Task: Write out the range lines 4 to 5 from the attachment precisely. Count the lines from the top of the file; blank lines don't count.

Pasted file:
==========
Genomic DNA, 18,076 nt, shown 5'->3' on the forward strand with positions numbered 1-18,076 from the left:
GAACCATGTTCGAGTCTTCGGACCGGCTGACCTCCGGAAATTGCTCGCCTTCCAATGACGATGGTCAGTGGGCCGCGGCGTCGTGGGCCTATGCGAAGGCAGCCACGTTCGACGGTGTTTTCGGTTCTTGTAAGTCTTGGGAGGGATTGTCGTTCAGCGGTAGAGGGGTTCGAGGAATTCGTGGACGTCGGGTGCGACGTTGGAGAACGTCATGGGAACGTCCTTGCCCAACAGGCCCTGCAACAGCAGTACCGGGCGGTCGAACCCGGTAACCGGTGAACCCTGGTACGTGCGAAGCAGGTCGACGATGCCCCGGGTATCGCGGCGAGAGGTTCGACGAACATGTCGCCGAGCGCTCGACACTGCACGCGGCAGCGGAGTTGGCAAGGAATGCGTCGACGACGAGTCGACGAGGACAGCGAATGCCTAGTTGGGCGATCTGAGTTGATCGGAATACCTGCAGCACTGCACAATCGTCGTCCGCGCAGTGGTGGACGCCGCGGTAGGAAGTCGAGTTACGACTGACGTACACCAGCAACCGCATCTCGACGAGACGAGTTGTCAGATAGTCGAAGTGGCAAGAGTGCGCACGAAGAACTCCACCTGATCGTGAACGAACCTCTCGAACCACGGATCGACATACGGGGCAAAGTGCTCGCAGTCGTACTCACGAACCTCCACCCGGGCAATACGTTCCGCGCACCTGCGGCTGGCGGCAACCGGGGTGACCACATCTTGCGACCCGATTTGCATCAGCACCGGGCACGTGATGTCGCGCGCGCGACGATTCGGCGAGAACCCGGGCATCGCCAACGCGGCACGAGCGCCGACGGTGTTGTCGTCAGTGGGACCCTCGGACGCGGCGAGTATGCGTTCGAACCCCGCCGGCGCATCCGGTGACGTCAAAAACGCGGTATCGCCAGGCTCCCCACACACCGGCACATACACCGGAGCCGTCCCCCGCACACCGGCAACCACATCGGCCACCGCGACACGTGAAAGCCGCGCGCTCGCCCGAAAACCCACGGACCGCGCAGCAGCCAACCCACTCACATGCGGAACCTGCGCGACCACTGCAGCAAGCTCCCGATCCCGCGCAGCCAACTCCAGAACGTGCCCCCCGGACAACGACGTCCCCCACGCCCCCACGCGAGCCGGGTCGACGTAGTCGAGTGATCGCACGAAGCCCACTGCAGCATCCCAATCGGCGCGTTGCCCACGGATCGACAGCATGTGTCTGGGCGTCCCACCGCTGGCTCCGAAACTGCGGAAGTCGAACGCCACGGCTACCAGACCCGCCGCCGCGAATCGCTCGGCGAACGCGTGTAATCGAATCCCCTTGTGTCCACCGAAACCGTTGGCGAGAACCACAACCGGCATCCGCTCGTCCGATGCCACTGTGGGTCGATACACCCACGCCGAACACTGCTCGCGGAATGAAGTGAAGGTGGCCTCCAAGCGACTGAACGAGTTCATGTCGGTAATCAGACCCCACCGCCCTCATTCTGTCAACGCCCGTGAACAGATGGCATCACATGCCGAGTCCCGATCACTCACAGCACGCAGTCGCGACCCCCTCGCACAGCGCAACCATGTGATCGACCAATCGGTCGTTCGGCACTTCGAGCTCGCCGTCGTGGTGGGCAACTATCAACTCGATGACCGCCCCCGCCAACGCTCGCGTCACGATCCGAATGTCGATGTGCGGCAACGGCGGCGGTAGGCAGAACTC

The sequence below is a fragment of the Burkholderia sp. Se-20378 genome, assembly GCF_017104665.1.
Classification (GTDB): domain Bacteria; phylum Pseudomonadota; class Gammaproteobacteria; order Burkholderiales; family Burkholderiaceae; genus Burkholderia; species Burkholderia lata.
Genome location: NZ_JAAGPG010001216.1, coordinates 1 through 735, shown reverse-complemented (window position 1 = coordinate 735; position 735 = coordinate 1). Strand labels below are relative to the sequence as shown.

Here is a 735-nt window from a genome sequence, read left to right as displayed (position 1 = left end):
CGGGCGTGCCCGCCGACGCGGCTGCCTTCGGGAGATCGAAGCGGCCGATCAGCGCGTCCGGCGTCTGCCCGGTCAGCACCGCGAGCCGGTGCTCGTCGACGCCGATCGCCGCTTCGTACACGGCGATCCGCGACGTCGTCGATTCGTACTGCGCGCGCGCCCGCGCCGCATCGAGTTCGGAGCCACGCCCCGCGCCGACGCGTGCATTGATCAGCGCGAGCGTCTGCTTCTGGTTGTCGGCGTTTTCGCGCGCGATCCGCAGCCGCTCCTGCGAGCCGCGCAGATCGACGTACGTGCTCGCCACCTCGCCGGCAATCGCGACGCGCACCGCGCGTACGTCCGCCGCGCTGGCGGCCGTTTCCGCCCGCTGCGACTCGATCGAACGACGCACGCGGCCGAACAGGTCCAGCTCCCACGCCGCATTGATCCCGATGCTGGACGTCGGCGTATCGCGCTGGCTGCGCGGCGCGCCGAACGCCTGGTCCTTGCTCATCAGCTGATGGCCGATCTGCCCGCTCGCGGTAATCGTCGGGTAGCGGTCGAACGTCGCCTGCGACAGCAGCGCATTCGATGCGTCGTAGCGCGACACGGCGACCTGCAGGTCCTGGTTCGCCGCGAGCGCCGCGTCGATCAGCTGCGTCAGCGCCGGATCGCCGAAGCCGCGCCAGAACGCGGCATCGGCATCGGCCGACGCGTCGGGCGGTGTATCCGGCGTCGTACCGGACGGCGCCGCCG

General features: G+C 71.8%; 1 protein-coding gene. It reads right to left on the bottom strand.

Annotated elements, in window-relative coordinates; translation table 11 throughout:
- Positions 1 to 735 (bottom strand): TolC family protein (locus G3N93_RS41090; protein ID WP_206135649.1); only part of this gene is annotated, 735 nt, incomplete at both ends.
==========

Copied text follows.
Classification (GTDB): domain Bacteria; phylum Pseudomonadota; class Gammaproteobacteria; order Burkholderiales; family Burkholderiaceae; genus Burkholderia; species Burkholderia lata.
Genome location: NZ_JAAGPG010001216.1, coordinates 1 through 735, shown reverse-complemented (window position 1 = coordinate 735; position 735 = coordinate 1). Strand labels below are relative to the sequence as shown.